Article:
Leadership (Abuja)

Nigeria: Iran's Nuke Programme

editorial

International concerns about Iran's nuclear programme have reached a crescendo. Last week, former president Mahmoud Ahmadinejad still contended that the country would not "back down" on its nuclear programme.

It should be remembered, however, that the US had supported the Iranian government's nuclear programme in the 1960s "to produce nuclear fuel". Iran had also, in compliance with international treaty that regulates international nuclear activities and aims to prevent the proliferation or spread of nuclear weapons, in 1968 signed the Nuclear Non-Proliferation Treaty (NPT). In the face of international condemnation it remains to be seen how the world will get Iran to back down. Sometime in 2003, Iran had voluntarily suspended its enrichment programme. But the suspension was short-lived. In 2006, when a deal with the international community wasn't achieved, Iran began enriching uranium again.

It should not be forgotten that, under international law, Iran has a right to develop nuclear fuel. The current tension is a deviation from what it used to be between Tehran and Washington. Although the International Atomic Energy Agency (IAEA) has expressed concerns about Iran's nuclear programme, it has stated that there is no definitive proof that Iran is developing nuclear weapons.

The suspicion may, however, not be misplaced. Iran supports radical Islamic groups like Hezbollah in Lebanon and Hamas in the Palestinian territories. Other countries in the region- Pakistan, India and Israel - have nuclear weapons and it will be unfair to deny Iran its right to join the club, particularly as it does not have a record of unprovoked aggression. Even if it has a nuclear weapon, Iran is unlikely to attack others except when its security is threatened. Indeed, no country has used a nuclear weapon since 1945.

The US should tread softly. There are economic incentives for the country to reduce tensions with Iran. The US and its key allies should know that they are dependent on oil from the Persian Gulf. Any instability in the Middle East could distort world oil markets and their economic recovery plans. But we applaud the current rapprochement whereby the Obama administration and its allies have been quietly bargaining. Before last week's formal Geneva conference, "modest' sanctions worth $40 billion with Iran had been reached. The US relaxed banking and financial restrictions as demanded by Tehran. This relaxation alone would put $100 billion in Iran's coffers. Israel was not pleased.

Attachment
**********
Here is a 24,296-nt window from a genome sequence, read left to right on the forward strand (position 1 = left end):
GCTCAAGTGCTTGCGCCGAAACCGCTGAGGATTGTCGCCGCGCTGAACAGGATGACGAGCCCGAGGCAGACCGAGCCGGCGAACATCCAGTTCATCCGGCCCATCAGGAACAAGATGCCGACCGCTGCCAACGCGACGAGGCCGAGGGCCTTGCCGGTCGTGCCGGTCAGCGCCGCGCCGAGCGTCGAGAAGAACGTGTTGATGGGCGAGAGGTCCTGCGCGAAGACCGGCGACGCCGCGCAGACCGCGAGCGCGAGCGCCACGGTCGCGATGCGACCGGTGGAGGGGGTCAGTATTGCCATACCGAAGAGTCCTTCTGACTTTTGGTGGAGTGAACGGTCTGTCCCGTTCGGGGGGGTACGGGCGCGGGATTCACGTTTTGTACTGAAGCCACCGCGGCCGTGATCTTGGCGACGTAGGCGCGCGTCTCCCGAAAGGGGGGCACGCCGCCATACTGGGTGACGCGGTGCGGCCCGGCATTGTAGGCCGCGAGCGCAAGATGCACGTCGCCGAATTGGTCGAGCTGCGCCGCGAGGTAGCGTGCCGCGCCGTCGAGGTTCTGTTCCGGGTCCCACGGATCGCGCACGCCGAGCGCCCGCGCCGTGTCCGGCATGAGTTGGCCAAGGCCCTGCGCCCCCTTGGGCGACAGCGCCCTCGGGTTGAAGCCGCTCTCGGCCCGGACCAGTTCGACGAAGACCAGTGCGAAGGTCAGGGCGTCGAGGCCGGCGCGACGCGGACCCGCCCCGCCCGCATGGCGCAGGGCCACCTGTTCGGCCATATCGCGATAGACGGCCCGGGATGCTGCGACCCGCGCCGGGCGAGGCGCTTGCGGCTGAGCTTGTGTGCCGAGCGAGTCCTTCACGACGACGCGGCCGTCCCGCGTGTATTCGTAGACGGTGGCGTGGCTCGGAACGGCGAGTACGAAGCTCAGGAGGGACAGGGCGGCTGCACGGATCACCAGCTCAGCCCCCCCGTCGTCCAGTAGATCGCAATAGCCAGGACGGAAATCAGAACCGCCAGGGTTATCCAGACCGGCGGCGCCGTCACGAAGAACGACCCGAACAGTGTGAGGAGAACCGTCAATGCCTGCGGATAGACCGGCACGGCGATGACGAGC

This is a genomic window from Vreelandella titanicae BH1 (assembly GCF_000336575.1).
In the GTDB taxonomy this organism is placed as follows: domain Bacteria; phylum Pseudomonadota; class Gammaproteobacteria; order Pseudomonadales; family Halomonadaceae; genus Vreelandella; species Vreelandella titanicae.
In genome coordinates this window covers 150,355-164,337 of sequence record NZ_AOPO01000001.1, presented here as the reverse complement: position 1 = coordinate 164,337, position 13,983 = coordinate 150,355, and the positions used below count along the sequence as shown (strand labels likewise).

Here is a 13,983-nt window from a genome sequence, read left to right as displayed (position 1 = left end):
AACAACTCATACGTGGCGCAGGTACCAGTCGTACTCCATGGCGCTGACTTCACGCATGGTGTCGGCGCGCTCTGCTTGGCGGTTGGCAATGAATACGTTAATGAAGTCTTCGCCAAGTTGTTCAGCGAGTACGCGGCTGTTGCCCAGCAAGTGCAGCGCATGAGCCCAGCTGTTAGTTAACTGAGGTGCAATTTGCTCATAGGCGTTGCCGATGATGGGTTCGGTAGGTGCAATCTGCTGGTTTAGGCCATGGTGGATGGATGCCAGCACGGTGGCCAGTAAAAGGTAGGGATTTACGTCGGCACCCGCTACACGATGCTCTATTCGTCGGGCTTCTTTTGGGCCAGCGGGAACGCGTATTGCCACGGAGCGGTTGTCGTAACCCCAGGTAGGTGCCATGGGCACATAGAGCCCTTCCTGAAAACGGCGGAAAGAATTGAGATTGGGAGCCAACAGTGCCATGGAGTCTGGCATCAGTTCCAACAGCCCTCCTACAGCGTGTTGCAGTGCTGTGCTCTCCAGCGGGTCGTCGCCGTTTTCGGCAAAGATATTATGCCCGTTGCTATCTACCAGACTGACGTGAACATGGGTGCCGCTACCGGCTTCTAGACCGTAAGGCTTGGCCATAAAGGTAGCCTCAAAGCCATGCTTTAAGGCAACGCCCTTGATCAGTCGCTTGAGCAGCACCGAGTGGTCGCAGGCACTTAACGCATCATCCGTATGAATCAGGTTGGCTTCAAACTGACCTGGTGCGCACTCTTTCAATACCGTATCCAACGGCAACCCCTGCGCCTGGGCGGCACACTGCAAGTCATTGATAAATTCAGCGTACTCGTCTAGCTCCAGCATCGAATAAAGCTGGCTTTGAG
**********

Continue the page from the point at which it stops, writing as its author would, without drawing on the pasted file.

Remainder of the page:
Concerns over proliferation risks are not misplaced. It's not only for Iran's nuclear programme but also for others who have access to nuclear power. Targeted military strikes, drone attacks, and cyber warfare may not help. It could irreparably harm Iran's nuclear capabilities, but send a clear signal that US has fulfilled the doomsday scenario painted by warmongers.

The greatest risk today is not that Iran will get a nuclear weapon, but that the US will be drawn into another costly war in a volatile region. We urge Iran to fully comply with all UN Security Council Resolutions to keep to the NPT terms in the interest of global peace. But the global community should respect the rights of Iran to have nuclear facility for peaceful means.

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